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Oh mySentry!


I had planned on my next post being about “The Light Under The Door”–it is what I look for each morning as I approach KC’s bedroom. I find myself holding my breath as I open my door and head around the corner to her room. I say a little prayer that her light will be on…i.e., that she is awake and well. I shared this thought with a D-Mama friend last week.

The next day, I received a message from her with a link to the Medtronic mySentry I knew I had to have it! This is the piece that has been missing from the pump/CGM combination. I love the CGM and the information it provides us about KC’s glucose levels. My only complaint has been that she sleeps through the high and low alarms that go off during the night. So the idea of a monitor that can be placed in my room, that will give me the same information that is on her pump including alerting me of highs and lows is something I knew I needed.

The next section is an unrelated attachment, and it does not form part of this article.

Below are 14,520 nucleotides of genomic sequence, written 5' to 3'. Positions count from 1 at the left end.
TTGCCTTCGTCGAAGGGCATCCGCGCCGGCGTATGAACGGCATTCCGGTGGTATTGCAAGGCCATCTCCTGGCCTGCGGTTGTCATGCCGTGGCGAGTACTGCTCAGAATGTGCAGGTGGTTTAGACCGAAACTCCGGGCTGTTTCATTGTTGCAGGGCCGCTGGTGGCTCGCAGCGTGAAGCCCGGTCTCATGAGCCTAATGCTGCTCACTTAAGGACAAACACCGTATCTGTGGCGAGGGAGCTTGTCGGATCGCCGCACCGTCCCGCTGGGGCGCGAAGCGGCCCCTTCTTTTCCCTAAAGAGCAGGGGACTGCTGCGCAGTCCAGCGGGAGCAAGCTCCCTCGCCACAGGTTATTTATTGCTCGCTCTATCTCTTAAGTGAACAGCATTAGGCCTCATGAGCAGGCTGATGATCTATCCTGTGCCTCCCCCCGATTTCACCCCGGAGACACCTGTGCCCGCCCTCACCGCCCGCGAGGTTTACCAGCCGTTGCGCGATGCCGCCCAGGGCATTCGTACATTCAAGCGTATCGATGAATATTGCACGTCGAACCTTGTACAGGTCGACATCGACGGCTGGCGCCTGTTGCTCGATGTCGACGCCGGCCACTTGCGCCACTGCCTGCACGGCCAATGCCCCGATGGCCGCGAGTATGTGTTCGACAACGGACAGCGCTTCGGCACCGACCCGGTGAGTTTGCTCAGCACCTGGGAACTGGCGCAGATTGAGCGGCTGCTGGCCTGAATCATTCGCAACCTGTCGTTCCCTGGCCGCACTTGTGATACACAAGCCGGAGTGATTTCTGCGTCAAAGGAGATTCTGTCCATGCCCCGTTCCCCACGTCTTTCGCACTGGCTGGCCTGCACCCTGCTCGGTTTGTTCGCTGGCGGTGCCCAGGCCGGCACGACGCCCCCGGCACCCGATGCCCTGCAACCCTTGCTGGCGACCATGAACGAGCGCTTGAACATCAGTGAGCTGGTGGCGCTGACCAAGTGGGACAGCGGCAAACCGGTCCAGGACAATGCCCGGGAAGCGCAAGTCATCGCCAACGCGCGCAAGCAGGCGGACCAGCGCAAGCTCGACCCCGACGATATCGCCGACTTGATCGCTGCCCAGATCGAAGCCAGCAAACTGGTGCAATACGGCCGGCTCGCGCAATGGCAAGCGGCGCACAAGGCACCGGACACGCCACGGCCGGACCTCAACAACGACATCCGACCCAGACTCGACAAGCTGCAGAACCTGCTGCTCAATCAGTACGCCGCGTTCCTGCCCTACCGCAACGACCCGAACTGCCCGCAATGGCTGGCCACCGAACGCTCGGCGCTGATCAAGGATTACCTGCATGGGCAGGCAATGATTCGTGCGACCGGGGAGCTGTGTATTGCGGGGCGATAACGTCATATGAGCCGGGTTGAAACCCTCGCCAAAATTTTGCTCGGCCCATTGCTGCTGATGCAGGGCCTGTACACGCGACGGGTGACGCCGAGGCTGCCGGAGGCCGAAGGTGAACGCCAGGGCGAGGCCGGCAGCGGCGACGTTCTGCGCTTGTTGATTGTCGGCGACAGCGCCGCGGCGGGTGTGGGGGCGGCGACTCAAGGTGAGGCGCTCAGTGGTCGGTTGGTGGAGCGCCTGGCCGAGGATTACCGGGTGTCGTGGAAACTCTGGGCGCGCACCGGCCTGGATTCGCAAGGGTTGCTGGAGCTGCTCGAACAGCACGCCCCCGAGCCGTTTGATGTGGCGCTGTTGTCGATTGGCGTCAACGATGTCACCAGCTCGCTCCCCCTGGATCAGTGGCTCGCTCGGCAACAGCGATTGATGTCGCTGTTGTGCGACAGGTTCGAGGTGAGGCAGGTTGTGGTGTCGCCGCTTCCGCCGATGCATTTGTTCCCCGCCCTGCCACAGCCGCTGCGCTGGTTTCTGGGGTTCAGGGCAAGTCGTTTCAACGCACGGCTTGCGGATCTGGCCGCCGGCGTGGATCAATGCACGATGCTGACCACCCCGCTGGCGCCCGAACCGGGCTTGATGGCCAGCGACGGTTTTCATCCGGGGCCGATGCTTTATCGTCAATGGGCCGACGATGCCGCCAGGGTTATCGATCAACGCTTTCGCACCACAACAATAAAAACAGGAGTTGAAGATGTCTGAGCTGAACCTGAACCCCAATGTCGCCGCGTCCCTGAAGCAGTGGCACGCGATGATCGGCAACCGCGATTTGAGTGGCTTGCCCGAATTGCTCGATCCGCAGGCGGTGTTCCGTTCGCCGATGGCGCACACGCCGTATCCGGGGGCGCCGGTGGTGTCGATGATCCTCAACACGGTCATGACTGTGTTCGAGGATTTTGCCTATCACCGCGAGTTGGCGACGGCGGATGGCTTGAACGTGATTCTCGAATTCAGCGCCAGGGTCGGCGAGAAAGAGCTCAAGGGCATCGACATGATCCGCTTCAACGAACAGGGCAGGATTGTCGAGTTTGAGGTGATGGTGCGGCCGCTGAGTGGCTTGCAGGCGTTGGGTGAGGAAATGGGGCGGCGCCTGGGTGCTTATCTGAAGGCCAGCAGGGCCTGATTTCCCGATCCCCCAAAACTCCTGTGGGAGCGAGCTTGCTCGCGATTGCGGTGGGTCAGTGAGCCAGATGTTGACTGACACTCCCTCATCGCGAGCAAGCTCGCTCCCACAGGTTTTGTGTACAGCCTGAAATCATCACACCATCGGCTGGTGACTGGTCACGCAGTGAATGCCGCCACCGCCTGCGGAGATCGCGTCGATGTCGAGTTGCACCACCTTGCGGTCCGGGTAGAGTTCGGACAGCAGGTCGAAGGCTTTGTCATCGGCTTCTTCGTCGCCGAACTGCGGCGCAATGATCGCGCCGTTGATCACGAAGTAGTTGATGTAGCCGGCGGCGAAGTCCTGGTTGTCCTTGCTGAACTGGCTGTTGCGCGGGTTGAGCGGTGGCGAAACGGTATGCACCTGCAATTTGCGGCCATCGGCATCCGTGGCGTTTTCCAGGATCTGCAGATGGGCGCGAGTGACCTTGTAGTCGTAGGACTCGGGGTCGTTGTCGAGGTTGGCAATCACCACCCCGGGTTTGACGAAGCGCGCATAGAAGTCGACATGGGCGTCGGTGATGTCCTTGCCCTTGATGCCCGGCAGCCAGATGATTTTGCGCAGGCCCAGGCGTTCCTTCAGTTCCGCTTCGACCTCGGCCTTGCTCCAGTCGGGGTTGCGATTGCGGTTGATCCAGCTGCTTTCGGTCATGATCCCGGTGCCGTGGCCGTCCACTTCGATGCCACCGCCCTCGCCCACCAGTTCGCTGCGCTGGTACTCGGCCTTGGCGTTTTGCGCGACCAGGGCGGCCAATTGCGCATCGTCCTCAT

As other parents of CWD know, there is no such thing as a good night’s sleep after your child has been diagnosed with Type 1. We wait up to make sure BG levels are in the “magic” range. We wake up to check throughout the night. Could it be possible that technology would provide a tool that could help us manage the wee hours?

I googled the mySentry immediately…specifically the cost. I knew that chances are insurance companies won’t be covering this item yet. But I felt that there is nothing, other than a cure for T1DM, that I wanted more than this piece of equipment. I set out to make it happen.